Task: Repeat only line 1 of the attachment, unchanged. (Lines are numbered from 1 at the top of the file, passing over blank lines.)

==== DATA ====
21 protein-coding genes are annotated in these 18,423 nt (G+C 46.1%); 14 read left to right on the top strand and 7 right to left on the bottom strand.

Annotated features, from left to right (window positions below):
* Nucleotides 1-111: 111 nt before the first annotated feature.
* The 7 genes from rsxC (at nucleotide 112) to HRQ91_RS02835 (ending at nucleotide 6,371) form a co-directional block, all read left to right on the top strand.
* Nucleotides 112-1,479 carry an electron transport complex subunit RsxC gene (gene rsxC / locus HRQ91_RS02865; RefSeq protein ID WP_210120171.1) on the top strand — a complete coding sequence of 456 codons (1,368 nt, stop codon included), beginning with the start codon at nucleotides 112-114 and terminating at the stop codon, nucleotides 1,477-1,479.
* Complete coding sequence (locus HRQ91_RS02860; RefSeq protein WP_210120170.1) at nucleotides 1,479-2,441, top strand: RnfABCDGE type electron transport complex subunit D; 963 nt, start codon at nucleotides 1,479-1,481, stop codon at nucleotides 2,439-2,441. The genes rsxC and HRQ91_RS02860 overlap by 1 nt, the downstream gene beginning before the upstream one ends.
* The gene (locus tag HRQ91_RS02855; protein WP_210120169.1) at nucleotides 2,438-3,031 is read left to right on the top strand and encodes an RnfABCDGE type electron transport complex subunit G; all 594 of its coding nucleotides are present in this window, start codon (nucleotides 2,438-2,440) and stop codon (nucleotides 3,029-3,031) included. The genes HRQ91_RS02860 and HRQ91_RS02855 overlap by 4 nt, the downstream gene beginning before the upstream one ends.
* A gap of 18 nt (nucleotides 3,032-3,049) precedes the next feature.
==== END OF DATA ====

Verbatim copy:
21 protein-coding genes are annotated in these 18,423 nt (G+C 46.1%); 14 read left to right on the top strand and 7 right to left on the bottom strand.